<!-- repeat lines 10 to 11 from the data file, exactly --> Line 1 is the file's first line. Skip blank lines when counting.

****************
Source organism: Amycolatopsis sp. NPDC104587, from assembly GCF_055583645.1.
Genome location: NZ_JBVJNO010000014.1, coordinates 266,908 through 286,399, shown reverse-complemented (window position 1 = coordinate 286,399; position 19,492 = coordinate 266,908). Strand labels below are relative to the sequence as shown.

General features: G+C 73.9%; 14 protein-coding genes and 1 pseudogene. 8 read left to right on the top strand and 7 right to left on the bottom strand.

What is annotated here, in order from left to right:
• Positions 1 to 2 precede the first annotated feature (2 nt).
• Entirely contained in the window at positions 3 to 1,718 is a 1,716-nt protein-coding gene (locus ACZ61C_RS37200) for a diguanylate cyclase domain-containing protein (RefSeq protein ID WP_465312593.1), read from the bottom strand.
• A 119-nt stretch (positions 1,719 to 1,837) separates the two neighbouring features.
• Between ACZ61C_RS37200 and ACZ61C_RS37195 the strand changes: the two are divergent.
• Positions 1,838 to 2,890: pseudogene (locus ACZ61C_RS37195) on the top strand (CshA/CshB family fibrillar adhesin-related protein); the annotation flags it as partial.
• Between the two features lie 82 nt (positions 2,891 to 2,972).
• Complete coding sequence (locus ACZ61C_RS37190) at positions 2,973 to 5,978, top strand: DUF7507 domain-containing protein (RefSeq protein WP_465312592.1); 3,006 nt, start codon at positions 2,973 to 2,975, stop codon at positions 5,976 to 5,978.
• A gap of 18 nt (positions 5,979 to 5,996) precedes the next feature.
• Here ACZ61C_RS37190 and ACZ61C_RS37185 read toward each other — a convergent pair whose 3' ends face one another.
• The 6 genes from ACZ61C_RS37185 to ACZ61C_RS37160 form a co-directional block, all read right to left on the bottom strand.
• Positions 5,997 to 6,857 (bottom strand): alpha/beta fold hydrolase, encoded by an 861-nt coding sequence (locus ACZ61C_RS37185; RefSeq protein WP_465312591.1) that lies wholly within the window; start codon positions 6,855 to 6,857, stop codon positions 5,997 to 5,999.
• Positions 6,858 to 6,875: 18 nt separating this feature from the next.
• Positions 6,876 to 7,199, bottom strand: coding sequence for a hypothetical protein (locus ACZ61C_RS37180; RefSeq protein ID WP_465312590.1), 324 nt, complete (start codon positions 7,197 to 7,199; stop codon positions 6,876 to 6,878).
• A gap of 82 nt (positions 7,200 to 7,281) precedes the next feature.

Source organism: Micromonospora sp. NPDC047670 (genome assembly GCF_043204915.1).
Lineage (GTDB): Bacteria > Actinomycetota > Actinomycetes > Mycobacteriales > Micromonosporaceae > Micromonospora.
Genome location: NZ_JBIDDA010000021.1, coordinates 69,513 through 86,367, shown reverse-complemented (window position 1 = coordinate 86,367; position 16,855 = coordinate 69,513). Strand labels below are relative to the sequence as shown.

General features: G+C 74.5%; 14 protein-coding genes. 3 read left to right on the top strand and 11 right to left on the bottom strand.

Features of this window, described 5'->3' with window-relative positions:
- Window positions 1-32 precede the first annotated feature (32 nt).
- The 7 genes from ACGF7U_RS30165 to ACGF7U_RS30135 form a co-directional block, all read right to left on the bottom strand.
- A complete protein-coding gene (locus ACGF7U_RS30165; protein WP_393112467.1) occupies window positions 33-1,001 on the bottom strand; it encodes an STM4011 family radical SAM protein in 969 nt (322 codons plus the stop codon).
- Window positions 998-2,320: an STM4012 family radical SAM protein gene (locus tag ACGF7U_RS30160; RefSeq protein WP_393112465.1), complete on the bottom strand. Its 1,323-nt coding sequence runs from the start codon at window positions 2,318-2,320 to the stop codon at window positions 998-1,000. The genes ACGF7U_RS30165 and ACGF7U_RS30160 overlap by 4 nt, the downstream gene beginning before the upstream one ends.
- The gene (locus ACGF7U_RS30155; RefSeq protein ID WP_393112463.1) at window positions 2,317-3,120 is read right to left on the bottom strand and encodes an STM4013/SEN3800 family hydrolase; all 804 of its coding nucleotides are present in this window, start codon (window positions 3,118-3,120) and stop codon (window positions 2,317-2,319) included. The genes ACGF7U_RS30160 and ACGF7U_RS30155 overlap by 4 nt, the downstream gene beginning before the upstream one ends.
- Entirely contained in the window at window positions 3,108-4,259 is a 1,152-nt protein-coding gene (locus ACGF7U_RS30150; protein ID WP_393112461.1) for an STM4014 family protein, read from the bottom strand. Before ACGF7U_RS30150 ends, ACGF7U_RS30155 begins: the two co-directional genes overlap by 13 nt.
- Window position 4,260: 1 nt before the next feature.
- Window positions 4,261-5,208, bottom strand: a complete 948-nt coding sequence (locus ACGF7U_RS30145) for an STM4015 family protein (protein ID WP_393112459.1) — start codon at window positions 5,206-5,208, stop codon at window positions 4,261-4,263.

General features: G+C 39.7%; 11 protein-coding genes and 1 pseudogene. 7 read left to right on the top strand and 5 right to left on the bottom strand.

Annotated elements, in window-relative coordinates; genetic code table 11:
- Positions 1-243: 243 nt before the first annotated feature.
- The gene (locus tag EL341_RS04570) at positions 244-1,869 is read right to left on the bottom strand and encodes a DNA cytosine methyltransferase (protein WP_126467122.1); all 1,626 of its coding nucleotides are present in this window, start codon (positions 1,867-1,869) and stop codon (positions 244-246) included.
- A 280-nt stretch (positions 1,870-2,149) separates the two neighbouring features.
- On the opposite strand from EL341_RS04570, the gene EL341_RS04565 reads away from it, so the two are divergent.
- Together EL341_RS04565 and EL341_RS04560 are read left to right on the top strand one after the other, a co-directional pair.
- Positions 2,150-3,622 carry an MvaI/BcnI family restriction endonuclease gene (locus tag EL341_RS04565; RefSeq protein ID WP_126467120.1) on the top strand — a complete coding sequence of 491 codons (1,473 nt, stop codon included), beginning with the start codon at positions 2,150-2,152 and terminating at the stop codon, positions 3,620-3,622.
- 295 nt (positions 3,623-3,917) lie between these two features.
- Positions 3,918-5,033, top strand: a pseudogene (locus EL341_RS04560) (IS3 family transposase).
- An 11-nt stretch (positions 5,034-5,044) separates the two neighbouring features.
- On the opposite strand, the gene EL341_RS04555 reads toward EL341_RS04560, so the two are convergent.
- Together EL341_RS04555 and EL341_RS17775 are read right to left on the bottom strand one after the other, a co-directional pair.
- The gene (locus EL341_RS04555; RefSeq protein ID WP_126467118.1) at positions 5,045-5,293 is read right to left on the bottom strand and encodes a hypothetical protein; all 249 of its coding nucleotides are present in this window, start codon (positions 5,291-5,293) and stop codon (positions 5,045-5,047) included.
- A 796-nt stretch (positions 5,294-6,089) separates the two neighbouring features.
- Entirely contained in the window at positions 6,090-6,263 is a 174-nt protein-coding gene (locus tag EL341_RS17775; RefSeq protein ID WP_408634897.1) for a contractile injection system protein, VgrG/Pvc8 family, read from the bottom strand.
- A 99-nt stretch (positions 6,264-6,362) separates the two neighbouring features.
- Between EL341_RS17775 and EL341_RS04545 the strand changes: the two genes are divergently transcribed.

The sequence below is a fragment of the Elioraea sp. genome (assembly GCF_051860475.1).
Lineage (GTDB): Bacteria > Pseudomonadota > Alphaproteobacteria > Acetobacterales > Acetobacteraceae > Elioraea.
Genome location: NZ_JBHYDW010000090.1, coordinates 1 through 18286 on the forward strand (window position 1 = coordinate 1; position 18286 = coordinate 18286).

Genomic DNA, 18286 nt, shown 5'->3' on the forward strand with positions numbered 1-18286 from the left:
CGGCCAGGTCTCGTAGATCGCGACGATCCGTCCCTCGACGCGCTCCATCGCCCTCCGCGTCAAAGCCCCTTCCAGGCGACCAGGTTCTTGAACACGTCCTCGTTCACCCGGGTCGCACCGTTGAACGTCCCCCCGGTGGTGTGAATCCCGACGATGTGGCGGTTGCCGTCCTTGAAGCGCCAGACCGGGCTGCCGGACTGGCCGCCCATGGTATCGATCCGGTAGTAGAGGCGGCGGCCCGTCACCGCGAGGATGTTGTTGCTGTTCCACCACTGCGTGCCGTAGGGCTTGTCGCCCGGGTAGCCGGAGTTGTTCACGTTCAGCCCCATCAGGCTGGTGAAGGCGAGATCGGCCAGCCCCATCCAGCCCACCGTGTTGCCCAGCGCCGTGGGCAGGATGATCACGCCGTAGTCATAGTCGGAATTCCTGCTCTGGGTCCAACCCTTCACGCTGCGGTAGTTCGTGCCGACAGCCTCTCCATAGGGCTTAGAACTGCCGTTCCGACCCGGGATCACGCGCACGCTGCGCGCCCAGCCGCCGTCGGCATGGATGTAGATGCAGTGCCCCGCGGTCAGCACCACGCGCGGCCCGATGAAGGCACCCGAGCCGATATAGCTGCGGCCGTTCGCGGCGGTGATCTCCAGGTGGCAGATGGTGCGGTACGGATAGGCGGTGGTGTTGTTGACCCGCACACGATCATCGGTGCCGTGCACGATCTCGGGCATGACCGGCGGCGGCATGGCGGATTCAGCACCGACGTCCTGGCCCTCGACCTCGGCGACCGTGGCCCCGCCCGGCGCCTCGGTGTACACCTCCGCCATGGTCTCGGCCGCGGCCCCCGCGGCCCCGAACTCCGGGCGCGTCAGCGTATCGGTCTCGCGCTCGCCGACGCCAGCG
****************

• Between the two features lie 82 nt (positions 2,891 to 2,972).
• Complete coding sequence (locus ACZ61C_RS37190) at positions 2,973 to 5,978, top strand: DUF7507 domain-containing protein (RefSeq protein WP_465312592.1); 3,006 nt, start codon at positions 2,973 to 2,975, stop codon at positions 5,976 to 5,978.